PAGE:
What Can an Employer Do if an Employee is Showing Symptoms?
Handling instances of employees who show potential symptoms but have not yet been tested for coronavirus is a far more delicate matter. In some cases, such as an employee reporting they have been exposed, an employer may disclose that fact to others. However, an employer remains responsible for protecting the employee’s identity.
In the absence of symptoms, an employer cannot inquire about an employee’s general health—this would qualify as a violation of the Americans with Disability Act. Likewise, any sort of on-site medical examinations, such as temperature screenings, are legally questionable, at best. The Equal Employment Opportunity Commission says that temperature screenings would generally be out of bounds for an employer. Although such checks may be permissible in the midst of a widespread pandemic. However, even if deemed permissible, taking an employee’s temperature answers no questions. An individual can have a fever and be negative for the coronavirus, or conversely, test positive for the coronavirus with a normal temperature. At the same time, such screenings may create a potentially hostile work environment. Employers must proceed with caution to avoid unnecessary biases against sick (but corona-negative) employees.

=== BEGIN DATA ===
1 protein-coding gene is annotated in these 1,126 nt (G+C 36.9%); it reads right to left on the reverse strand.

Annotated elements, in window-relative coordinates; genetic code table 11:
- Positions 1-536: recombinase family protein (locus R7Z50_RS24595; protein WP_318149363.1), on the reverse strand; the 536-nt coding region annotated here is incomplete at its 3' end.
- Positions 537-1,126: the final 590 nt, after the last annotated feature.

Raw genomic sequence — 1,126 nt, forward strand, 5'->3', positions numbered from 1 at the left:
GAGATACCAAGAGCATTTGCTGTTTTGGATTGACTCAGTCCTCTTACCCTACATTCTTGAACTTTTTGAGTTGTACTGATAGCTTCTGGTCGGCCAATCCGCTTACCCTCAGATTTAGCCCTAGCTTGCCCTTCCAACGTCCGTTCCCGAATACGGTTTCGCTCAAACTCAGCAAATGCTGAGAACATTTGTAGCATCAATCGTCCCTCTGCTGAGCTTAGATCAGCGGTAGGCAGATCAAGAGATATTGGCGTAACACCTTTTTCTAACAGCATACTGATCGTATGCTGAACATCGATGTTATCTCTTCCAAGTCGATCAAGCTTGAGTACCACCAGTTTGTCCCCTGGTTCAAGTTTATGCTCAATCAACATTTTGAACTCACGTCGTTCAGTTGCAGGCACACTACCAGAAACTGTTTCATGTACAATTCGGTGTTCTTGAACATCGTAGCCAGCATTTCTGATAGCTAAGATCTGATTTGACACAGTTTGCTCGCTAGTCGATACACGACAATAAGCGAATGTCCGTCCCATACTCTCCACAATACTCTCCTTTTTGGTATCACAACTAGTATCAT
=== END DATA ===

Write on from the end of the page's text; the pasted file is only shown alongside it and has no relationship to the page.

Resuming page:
If an employer suspects an infected employee, but lacks proof, the safest course of action is to urge ill employees to stay home. Employers should ensure that their sick leave policies are flexible and in accordance with necessary laws and guidelines. By encouraging sick employees to stay home, employers are protecting others while also avoiding potential HIPAA violations.
Privacy Issues Abroad
Outside of the HIPAA realm, the European Union has also weighed in on health information protection in the age of coronavirus. The European Data Protection Board, which is composed of data protection authorities from each member state, has made clear that its General Data Protection Regulation (GDPR) rules still apply during these trying times. The chair of the Board, Austrian Data Protection Authority Andrea Jelinek, states: “[E]ven in exceptional times…[they] must ensure the protection of the personal data of the data subjects.”
At the same time, the GDPR also allows temporary suspension from its rules for matters of public interest. Some countries, such as France, have ensured it will maintain its personal data processing in accordance with the GDPR. The French authorities have released a notice confirming that people will still have the right to object to, access, or seek the deletion of their transmitted information. On the other hand, Italy, one of the countries hit hardest by the virus, has adopted a very different ordinance. Italy grants extensive powers to civil protection personnel and lifts restrictions in processing sensitive health information related to the coronavirus.
Overall, health privacy under HIPAA in the age of the coronavirus is an ever-evolving landscape. If you are an employer—or employee—it is important to stay up-to-date on your rights and obligations when faced with a global pandemic.